By Topic

Advances in interbody graft replacements

Sign In

Cookies must be enabled to login.After enabling cookies , please use refresh or reload or ctrl+f5 on the browser for the login options.

Formats Non-Member Member
$33 $13
Learn how you can qualify for the best price for this item!
Become an IEEE Member or Subscribe to
IEEE Xplore for exclusive pricing!
close button

puzzle piece

IEEE membership options for an individual and IEEE Xplore subscriptions for an organization offer the most affordable access to essential journal articles, conference papers, standards, eBooks, and eLearning courses.

Learn more about:

IEEE membership

IEEE Xplore subscriptions

1 Author(s)
S. L. Griffith ; Spine-Tech Inc., Minneapolis, MN

Degeneration of the intervertebral disc has been suggested both as a normal physiological process as well as a disease process. Degenerative changes include loss of water content of the nucleus pulposus and anular tears leading to disc space narrowing and occasionally disc herniation. There is a wide variety of treatment options for patients that complain of the low back pain and/or leg pain that accompanies degenerative disc disease. Lumbar interbody fusion is one of the many surgical techniques that can be used to treat symptomatic disc disease after other non-operative treatments have been unsuccessful. The goal, as with any fusion attempt, is to stabilize the spine and allow bony growth between the vertebral bodies. The advantage afforded by interbody fusion as opposed to posterior intertransverse process or laminar fusions is the ability to address one of the major sources of pain, namely the disc. Until recently interbody fusions have been performed with structural bone graft acting as a space filler. Recent advances in interbody fusion devices are briefly discussed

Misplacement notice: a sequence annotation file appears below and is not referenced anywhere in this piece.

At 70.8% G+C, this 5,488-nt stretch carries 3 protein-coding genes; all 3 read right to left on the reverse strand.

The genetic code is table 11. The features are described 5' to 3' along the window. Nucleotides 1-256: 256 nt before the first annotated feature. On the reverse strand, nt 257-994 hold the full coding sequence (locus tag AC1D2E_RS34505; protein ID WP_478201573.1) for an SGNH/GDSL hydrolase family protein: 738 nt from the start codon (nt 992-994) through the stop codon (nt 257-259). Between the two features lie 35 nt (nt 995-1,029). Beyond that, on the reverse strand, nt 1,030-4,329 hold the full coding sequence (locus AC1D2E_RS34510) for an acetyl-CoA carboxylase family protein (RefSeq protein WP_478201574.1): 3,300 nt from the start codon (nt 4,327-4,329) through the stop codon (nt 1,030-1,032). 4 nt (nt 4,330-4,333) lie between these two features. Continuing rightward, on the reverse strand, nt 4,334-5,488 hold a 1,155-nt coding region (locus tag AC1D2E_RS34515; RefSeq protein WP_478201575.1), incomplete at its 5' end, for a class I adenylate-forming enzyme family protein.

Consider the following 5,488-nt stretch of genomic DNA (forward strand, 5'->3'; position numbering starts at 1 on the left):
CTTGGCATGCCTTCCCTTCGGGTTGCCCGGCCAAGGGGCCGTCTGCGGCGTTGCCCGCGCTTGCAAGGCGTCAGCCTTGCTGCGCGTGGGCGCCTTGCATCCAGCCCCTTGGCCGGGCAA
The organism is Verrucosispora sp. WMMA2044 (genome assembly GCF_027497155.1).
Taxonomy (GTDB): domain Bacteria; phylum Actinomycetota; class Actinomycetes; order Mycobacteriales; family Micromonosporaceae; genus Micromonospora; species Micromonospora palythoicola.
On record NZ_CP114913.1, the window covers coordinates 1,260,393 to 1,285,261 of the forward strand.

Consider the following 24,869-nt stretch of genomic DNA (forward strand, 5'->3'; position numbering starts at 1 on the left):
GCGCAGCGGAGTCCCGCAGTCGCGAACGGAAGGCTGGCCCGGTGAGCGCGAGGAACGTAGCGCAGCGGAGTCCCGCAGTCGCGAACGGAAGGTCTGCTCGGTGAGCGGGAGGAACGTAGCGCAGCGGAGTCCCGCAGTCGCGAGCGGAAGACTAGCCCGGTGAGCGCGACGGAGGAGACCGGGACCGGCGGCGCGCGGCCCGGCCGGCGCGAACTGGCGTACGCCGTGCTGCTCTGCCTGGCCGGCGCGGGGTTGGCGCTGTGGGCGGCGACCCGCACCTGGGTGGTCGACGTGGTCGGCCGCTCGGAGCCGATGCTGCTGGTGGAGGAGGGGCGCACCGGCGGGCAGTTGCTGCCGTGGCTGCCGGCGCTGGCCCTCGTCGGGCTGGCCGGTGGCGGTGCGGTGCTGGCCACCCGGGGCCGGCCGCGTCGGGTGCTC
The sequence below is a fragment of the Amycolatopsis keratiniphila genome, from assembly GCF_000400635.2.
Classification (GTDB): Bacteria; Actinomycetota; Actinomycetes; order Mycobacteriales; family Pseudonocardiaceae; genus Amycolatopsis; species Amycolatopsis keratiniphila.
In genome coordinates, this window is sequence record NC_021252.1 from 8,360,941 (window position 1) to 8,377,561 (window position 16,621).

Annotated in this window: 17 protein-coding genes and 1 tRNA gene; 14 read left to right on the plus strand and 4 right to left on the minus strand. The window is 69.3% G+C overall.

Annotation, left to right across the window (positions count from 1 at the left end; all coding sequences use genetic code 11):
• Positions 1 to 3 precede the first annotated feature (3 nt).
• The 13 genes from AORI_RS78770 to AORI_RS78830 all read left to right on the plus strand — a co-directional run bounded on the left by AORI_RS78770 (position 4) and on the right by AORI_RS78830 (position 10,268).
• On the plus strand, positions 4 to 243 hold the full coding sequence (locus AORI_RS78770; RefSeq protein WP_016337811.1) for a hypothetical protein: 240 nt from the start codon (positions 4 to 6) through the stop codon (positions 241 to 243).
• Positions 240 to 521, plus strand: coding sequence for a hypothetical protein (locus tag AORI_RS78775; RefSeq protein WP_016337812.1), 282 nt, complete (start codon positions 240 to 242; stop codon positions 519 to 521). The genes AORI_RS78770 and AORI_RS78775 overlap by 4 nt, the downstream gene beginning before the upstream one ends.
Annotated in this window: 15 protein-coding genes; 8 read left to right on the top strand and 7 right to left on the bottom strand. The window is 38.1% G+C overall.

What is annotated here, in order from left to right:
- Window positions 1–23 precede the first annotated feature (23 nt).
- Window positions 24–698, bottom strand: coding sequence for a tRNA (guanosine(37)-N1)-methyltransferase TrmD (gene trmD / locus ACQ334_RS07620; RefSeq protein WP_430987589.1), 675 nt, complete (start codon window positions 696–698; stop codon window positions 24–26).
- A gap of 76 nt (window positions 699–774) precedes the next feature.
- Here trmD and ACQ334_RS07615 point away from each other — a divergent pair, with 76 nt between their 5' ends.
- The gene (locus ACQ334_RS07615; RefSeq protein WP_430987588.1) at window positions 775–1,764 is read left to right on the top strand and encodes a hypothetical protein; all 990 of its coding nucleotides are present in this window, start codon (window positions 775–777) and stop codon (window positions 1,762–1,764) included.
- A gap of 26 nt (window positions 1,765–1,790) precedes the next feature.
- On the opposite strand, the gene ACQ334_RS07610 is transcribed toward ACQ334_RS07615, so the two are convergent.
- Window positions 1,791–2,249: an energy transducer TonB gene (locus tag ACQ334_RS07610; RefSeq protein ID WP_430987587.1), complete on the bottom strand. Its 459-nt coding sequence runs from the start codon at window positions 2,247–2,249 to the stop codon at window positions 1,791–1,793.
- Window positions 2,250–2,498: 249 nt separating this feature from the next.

Published in:

Engineering in Medicine and Biology Society, 1997. Proceedings of the 19th Annual International Conference of the IEEE  (Volume:6 )

Date of Conference:

30 Oct-2 Nov 1997